The preclinical and clinical prophylactic and therapeutic use of the present invention in the treatment of T cell-mediated diseases will be best accomplished by those of skill in the relevant arts, employing accepted principles of diagnosis and treatment. Such principles are known in the art, and are set forth, for example, in Braunwald, E. et al., eds., Harriosn's Principles of Internal Medicine, 11th Ed., McGraw-Hills publisher, New York, N.Y. (1987), Berkow et al, eds., The Merck Manuals 16th edition, Merck and Co., Rahway, N.J., 1992; Goodman et al., eds., Goodman and Gilman's The Pharmacological Basis of Therapeutics, 8th edition, Pergamon Press, Inc., Elmsford, N.Y., (1990); Avery's Drug Treatment: Principles and Practice of Clinical Pharmacology and Therapeutics, 3rd edition, ADIS Press, LTD., Williams and Wilkins, Baltimore, Md. (1987), Katzung, ed. Basic and Clinical Pharmacology, Fifth Edition, Appleton and Lange, Norwalks Conn., (1992), Rakel, ed., Current Therapy, W. B. Saunders Co., Philadelphia, Pa. (1992), which references and references cited thereins are entirely incorporated herein by reference.
The preferred subjects for the compositions and methods of the present invention are mammals, preferably humans. Included within the scope of the present invention are all animals which have an immune system and are susceptible to T cell-mediated diseases.
In addition, other experimental systems may be employed to optimize the method of the present invention. For example, the effect of the polycyclic aromatic compounds of the present invention on multiple sclerosis can be examined in the experimental allergic encephalomyelitis (EAE) model in rodents (Higgins et al., supra). EAE is an antigen-induced T cell-mediated autoimmune disease directed against myelin basic protein (MBP). EAE is a recognized and widely used animal model of multiple sclerosis. EAE is induced by parenteral administration of MBP and an adjuvant (such as Freund's complete adjuvant). This treatment induces either a monophasic or an exacerbating/remitting form of demyelinating disease (depending on the species of animal and details of administration) having the characteristics of multiple sclerosis. Such a model is recognized in the art to provide animal in vivo data which is known to correlate with human clinical efficacy.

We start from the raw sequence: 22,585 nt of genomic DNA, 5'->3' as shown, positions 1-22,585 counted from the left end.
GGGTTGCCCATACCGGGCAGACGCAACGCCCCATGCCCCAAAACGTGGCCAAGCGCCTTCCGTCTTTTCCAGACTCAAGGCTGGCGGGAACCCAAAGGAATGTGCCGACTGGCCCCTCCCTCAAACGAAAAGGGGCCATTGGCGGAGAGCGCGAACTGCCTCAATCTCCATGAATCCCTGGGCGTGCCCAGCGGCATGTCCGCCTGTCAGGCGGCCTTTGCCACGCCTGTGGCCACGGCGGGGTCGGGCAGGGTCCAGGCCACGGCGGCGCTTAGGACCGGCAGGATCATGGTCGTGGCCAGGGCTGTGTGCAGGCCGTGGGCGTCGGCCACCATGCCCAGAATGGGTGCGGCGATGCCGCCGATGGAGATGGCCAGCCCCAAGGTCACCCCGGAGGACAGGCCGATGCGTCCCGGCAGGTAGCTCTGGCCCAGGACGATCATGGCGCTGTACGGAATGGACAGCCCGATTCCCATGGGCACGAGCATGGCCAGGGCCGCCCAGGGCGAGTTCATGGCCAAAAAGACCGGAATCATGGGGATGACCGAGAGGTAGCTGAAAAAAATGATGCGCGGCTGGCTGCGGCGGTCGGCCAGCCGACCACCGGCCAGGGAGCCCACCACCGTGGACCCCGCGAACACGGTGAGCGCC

In like manner, the polycyclic aromatic or hypericin related compounds and compositions of the present invention can be tested by administration to animals afflicted experimental diabetes, using the wellknown spontaneous diabetes models of the BB rat strain or the NOD mouse strain. Alternatively, induced diabetes, for example streptozotocin-induced diabetes in mice, can be used as a model.
The effects of polycyclic aromatic compounds and compositions of the present invention on rheumatoid arthritis may be examined using the mouse model for collagen-induced arthritis (Nagler-Anderson et al., supra), which is known to correlate with human clinical efficacy.
The present invention is also directed to a method for decreasing the lyric activity of cytotoxic T-lympohocytes mostly CD8+ cells and also CD4+ cells expression of CD4 on the surface of T cells. Cytotoxic T cells are incubated in the presence of an effective concentration of a polycyclic aromatic compound according to the present invention for about 1 to 10 minutes. Effective concentrations are from about 0.1 to about 10 μg/ml, preferably about 0.5 to about 5 μg/ml. Target cells, labeled with 51 cromium, against which the CTL cells have previously been sensitized are then added for a period of 2-10 hours. Target cell damage induced by the CTL may be measured by 51 chromium release from the target cells into the growth medium. Inhibition of CTL-mediated target cell lysis is measured as inhibition of 51CY release.